The Covenanter Right was next to activate and Rouge’s fired at O’Cahans which reacted by returning fire. For the first time in the campaign O’Cahan’s met Covenanter regulars that volleyed as well as them. O’Cahan’s received two casualties while inflicting not a single hit on Rouge’s.
In the Covenanter Center, Argyll’s fierce volleys annaliated Clanranald, but both frame guns completely missed.
The Captain of Dunstaffnage, commanding the levies of the Campbell reserve, alarmed by the disintegrating left wing and the MacClean breakthrough on the right, ordered Campbell of Parbreck to begin wheeling left. He then led the Auchenbreck and Innerea levies farther to the rear in an attempt to stabilize the defense.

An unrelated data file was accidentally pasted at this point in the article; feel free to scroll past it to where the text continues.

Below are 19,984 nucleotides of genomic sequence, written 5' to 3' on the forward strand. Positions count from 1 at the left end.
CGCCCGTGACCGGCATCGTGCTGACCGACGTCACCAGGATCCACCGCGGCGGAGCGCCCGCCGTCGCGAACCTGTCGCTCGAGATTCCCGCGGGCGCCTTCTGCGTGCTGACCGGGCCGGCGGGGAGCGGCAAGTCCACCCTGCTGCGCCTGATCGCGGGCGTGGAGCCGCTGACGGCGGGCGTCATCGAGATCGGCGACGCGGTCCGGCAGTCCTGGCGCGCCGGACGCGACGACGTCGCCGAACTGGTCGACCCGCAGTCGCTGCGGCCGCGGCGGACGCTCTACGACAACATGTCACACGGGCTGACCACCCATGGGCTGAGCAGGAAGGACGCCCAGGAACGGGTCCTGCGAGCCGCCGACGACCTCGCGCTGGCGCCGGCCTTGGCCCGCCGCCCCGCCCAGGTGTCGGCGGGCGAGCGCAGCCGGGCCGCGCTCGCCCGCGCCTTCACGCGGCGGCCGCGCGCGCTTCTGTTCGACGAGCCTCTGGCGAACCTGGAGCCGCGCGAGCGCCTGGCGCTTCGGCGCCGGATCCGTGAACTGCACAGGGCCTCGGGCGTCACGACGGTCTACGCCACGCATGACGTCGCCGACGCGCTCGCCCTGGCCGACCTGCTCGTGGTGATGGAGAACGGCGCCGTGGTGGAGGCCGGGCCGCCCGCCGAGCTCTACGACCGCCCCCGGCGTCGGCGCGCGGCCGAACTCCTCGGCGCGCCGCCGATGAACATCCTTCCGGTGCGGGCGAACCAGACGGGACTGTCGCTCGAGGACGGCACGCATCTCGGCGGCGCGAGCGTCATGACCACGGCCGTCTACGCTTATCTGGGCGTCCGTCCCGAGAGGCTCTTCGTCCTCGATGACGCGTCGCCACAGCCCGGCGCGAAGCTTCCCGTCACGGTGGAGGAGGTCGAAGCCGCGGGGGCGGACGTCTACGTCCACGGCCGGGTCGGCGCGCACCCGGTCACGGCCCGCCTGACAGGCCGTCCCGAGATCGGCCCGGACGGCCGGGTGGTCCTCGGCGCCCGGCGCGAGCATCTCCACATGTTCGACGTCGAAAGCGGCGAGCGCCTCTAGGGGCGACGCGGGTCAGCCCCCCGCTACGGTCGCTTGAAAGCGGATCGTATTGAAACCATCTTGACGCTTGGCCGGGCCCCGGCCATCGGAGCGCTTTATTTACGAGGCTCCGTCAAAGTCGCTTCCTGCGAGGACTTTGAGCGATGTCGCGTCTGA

With both Covenanter wings beginning to collapse the Royalists pressed the attack.
As in the historic battle much now depended on Argyll’s two foot battalions holding the center. Inchbrackie’s and Macdonnel’s came up rapidly and the latter managed to disorder Argyll’s left with volley fire. Although Glengarry failed to rally (firing ineffectually at Argyll’s), Keppoch rallied and overran the frame gun on the left flank of Argyll’s.
The Royalist horse wheeled to the right in preparation for charging home against the Covenanter left. As they maneuvered they took a casualty from the castle garrison and became disordered.